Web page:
4-Posters Don’t Work
In a letter to the editor on August 22, 2013, I cited by name and quoted from five science studies that show that all warm blooded animals — field mice, squirrels, chipmunks, birds, rabbits, raccoons, etc. — carry ticks. (All of the studies are available online to everyone.) Thus, the expensive to maintain, environmentally toxic 4-Poster devices have no practical effects whatsoever on the numbers of ticks, or the incidences of diseases transmitted to humans by ticks.
Here’s another view supporting this conclusion, in the Shelter Island Reporter, in an article entitled, “4-Posters Deployed,” on April 15, 2013. (Also available online.) The article says, “There is no data from the Suffolk County Department of Health services to verify that the 4-posters are effective in curbing the spread of tick borne diseases.” Also the piece makes a very important point by quoting Dr. Dan Gilrein, an entomologist with the Cornell Cooperative Extension, a group that has studied the 4-Poster use on Shelter Island: “Dr. Dan Gilrein has said nobody had a clear idea of what factors affect the tick population. He speculated that 20 years from now there would be more definitive information resulting from ongoing studies. He also noted that during the time North Haven was the control site for the Shelter Island site, that village experienced a downturn in ticks even without the 4-posters. … ‘The weather could trump everything,’ he said.”
The weather is in fact crucial to the numbers of ticks we experience, as is seen when we look at deer tick reproduction patterns. A female tick hangs on a plant until a warm-blooded creature brushes by. It attaches itself to the animal, drinks its blood, then falls to the ground and lays literally thousands of eggs. These hatch in about a month, turning first into blood-sucking larvae, then into blood-sucking adults, and the new female adults start the cycle all over again, each of them in turn producing thousands of eggs. And when we have a comparatively mild winter, such at that of 2012-2013, many ticks survive the season, exponentially raising the numbers of live in the next spring and summer.
Proponents of the 4-Posters say that their use on Fire Island proves that they work. But an article in the Fire Island Sun on May 19, 2009, “Four Poster Update” (also available online), voids this claim. It reported, “after allowing the 4-Poster tick control study to proceed for more than a year, FINS [a federal agency] revoked its authorization for the study.” There is no data regarding the brief use of 4-Posters on Fire Island.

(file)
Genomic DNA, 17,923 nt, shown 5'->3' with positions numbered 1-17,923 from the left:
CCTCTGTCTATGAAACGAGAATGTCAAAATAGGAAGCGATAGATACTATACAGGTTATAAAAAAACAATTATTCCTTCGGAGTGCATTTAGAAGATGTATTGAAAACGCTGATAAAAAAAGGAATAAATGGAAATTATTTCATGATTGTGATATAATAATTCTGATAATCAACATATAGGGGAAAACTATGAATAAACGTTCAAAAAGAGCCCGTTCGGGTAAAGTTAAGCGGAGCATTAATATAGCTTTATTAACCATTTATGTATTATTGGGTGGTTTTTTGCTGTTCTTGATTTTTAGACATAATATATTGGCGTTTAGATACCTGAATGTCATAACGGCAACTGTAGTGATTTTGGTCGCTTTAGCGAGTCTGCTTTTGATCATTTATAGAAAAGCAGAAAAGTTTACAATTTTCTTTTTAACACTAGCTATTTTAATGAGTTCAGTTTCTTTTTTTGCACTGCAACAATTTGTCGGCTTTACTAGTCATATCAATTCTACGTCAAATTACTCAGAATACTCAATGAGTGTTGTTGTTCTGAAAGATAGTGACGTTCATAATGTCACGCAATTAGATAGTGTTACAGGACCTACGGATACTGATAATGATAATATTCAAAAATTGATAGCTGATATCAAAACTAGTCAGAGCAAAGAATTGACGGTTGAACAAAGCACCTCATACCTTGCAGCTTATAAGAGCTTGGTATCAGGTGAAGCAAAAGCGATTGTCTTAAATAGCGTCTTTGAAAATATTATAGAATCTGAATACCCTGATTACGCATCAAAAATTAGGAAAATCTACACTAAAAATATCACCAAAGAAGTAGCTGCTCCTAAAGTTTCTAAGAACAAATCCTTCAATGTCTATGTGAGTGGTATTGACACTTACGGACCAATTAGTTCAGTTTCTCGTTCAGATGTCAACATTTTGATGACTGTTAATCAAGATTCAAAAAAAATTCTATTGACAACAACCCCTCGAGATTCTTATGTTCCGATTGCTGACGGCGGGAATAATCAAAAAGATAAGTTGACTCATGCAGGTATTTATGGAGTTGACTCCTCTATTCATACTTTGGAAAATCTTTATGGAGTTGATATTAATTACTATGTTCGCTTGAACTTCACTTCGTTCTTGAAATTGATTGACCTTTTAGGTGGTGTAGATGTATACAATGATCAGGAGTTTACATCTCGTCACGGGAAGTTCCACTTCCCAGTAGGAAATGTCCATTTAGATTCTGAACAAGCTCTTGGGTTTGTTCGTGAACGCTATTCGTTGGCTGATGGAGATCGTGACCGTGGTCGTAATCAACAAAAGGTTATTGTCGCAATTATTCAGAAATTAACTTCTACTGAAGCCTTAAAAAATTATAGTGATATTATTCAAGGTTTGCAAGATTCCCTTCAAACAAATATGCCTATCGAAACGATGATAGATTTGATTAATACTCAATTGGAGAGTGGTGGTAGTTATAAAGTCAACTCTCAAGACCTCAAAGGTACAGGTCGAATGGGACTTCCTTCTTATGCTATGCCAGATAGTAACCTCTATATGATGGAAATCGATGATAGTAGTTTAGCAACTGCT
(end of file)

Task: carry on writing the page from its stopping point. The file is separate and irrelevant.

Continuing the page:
Yet, the proponents of the 4-Posters continue to pressure North Haven to employ them. A letter in the Express on August 29, 2013, by Josephine DeVincenzi, says that when the devices were used in Maryland, “Tick populations dropped 96-98 percent,” and “in Texas two studies showed 92-97 percent declines in tick populations.” I searched the web for the Maryland and Texas studies, and found them, as anyone can do. They are called, “The Impact of 4-Poster Deer Self-Treatment Devices at Three Locations in Maryland,” and “Research Strategies to Control Ticks on White-tailed Deer, Kerrville, Texas.” What both studies explicitly and clearly explain is that they studied and counted the numbers of ticks ONLY ON DEER, AND NOT ON ANY OTHER ANIMALS.
Ms. DeVincenzi also quotes Bob DeLuca as saying; “the 4-poster technology provided a superior environmental method of tick management over a broad-spectrum tick and insect spraying.” Here, Mr. DeLuca is not saying anything about the effectiveness of 4-Posters. He is merely comparing how much damage is done to the environment by the devices versus widespread spraying by private individuals. But two points need to be made. One, spraying by private individuals involves a less than one percent solution of permethrin, an environmentally toxic insecticide, verses a TEN percent solution applied twice on week on all four posts of each of the dozens of 4-Poster devices on Shelter Island. And two, the use of 4-Posters would be IN ADDITION to the private spraying. The hope that people will stop spraying their properties because the 4-Posters are being used is just that — a hope. And even if they did, they would soon learn through experience that the devices are useless, so would renew their spraying.
In short, the environmentally toxic and expensive-to-maintain 4-Posters do not work in controlling the numbers of ticks or the incidences of tick borne diseases transmitted to humans.
To the Editor:
Thank you for featuring a photograph of our sukkah, the portable booth used for the celebration of Sukkot, a seven-day Jewish harvest festival which concluded this past Thursday. The sukkah recalls the booths mentioned in the Bible that the Israelites lived in during their forty years of wandering in the desert.
In the spirit of welcoming guests, Temple Adas Israel planned a special Sukkot celebration with the larger Sag Harbor community in mind. Our sukkah was imaginatively designed by local artist Erling Hope and local architect Nilay Oza. One of its distinctive features was a wall comprised of more than 1,400 cans, all of which were donated to the Sag Harbor Food Pantry.
We want to thank our community partners – Goat on a Boat, Joe and Liza’s Ice Cream, and Philosofit – for their creative programming that enhanced our celebration of Sukkot and enabled us to share the holiday with all of our friends and neighbors.
Rabbi Leon A. Morris
Temple Adas Israel